- They’re leaving in the evening.
- The baby sleeps in the afternoon.
- I work most productively in the morning.
But compare this to:
- I start work at 9am.
So there’s specific time and there’s kind of general time. We can also use “in” to describe the amount of time needed to do something. So again, we’re talking about a period of time. A period of time.
- They managed to complete the job in two weeks.
- You can drive around the island in a day.
We can also use “in” to explain when something will happen in the future.
- I’ll be ready in five minutes.
- He’s gone away but he’ll be back in a couple of days.
- You can collect your parcel in a week.
Now remember I told you earlier that if you’re using the expression at the end of or at the start of something you need to use the preposition “at”.
- At the start of July.
- Return it to me at the end of the day.
But, if you’re referring to the middle of a period of time your preposition needs to be “in”, “in the middle”.
- In the middle of June.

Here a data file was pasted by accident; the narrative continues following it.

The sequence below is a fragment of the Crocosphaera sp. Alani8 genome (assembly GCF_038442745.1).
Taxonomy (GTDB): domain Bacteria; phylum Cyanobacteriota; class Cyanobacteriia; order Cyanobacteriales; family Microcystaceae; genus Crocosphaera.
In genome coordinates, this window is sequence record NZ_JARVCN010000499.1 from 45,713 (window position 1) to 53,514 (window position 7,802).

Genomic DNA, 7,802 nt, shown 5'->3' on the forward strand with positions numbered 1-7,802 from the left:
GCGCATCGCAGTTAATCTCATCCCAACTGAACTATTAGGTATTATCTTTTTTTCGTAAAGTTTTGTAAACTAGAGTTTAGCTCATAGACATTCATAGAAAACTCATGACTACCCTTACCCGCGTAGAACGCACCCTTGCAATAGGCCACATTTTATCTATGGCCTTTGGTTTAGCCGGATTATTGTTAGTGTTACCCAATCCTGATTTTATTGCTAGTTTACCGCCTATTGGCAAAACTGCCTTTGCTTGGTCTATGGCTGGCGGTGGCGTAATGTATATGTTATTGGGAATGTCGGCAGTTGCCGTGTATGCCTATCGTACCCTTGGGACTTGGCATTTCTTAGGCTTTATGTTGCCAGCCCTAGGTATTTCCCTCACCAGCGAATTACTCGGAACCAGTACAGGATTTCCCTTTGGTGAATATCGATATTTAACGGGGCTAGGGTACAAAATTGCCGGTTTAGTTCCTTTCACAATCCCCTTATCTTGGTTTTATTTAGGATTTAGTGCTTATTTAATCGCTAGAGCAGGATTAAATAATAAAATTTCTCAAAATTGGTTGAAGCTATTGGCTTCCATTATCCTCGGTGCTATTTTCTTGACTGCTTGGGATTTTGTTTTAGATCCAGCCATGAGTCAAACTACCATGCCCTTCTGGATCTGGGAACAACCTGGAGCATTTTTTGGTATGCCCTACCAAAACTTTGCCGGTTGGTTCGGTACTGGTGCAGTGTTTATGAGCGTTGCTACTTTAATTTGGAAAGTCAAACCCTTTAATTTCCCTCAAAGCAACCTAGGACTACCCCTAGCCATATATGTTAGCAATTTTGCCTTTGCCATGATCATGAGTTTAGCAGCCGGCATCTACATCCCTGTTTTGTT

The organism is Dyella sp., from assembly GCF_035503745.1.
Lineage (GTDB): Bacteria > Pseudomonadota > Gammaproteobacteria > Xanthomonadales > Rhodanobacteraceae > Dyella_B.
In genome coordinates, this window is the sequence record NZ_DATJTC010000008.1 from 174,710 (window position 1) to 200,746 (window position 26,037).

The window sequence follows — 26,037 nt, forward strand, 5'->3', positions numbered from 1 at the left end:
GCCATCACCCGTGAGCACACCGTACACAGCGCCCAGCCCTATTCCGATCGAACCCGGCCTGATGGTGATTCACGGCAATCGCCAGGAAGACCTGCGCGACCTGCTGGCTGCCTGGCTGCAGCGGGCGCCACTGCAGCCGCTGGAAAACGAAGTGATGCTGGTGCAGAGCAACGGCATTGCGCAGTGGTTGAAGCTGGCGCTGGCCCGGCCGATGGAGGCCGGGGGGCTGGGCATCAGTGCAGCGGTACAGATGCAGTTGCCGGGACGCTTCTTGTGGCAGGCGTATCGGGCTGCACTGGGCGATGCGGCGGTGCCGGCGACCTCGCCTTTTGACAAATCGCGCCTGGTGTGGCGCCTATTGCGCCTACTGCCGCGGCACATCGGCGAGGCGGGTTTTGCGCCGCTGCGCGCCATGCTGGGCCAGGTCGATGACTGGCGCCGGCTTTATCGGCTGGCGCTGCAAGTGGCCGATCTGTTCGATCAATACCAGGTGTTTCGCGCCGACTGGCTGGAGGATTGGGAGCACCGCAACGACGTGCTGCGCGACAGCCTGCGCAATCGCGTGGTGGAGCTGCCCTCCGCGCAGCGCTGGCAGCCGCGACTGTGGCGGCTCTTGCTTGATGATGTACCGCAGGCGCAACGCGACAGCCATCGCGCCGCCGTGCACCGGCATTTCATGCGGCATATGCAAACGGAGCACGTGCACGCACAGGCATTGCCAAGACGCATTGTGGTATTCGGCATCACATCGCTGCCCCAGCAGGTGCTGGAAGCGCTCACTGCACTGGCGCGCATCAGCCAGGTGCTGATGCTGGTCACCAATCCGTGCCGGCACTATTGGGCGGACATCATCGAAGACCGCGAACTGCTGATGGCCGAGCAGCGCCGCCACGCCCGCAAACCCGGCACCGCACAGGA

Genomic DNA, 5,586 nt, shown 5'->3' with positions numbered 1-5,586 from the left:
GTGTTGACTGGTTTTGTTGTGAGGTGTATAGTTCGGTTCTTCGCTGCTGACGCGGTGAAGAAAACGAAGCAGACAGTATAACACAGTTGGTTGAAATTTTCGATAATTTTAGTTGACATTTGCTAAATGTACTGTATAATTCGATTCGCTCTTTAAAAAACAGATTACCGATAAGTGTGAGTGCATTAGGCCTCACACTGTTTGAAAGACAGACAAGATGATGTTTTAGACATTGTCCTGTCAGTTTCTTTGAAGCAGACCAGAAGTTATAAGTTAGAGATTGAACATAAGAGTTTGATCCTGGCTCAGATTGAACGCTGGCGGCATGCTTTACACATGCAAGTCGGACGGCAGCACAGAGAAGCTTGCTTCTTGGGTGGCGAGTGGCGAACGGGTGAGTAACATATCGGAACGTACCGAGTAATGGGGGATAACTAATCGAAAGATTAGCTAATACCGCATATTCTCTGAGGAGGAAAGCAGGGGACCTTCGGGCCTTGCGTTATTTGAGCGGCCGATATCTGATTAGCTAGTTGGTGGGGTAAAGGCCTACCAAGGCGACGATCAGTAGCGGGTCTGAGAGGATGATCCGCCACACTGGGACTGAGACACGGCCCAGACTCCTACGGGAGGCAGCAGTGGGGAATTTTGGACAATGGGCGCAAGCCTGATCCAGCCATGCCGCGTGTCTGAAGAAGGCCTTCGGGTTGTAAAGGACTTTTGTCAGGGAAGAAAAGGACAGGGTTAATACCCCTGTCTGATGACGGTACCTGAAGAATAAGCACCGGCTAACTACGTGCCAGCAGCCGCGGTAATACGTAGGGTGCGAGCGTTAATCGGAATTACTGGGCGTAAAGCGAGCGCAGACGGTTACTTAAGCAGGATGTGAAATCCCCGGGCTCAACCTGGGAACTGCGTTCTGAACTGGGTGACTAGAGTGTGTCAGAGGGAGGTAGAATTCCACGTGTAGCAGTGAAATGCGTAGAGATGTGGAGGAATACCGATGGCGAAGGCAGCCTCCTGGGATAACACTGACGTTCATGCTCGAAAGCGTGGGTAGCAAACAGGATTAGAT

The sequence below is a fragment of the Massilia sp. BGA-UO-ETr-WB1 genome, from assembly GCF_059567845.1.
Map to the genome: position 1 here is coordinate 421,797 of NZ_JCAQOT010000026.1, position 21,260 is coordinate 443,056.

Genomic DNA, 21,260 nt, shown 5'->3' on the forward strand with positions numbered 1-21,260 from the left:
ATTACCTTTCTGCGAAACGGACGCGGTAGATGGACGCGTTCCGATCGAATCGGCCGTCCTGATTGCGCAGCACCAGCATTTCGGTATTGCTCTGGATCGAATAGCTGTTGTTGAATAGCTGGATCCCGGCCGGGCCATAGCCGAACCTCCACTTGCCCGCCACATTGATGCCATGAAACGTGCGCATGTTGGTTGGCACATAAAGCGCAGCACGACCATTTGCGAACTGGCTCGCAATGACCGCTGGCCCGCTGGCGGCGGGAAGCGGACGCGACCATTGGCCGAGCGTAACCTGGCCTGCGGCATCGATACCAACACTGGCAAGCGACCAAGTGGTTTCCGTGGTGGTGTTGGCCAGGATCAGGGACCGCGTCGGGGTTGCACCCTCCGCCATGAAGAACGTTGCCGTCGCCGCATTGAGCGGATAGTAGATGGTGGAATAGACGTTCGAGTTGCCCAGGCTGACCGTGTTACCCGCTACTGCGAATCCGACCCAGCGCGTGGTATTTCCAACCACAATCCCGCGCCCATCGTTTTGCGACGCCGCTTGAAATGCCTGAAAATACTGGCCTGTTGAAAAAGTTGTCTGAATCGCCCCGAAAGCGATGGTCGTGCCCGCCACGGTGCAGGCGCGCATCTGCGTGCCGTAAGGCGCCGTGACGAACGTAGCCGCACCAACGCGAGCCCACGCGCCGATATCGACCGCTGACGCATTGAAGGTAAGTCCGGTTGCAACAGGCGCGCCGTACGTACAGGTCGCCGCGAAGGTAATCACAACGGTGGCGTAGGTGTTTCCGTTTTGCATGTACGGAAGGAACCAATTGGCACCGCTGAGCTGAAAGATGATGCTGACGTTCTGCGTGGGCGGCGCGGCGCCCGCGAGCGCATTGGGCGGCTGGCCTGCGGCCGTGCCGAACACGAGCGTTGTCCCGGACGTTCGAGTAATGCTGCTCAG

- It’s too hot to go out in the middle of the day.
Okay, here’s another really common fixed expression. “In time” – You’ll hear it all the time!
- We made it in time.
- Luckily, we arrived just in time.
This means that you weren’t late or you arrived just before the event started.
Don’t confuse this with “on time” which is another fixed expression.
- Please arrive on time.
This means at the starting time, not later. If you’re told to arrive on time, don’t be late!
- The teacher told them to arrive on time.
- And even though they slept in, they arrived just in time!
Now let’s explore more about this preposition now. In English we can use this preposition for specific descriptions of time. Most commonly with days of the week and parts of the week.
- She’s working on Monday.
That’s a specific and a unique time.
- She usually works on Mondays.
By using the plural form there, I’m suggesting that this is a regular event. It happens every week.
- We’re going to the theatre on Wednesday evening.
- Let’s have a coffee on Friday morning.
- It’s his birthday on Saturday.
So note that in spoken English “on” is often omitted in context like this:
- She’s working Monday.
So don’t be confused if suddenly when someone says a sentence like this you can’t hear the preposition. In spoken English, it’s often dropped.
“On” is also used with dates.
- The interview is on the 29th of April.
- He was born on February 14th.
It’s also used with special days.
- She was born on Valentine’s Day.
- We’re moving house on Christmas Eve.
- I have an exam on my birthday.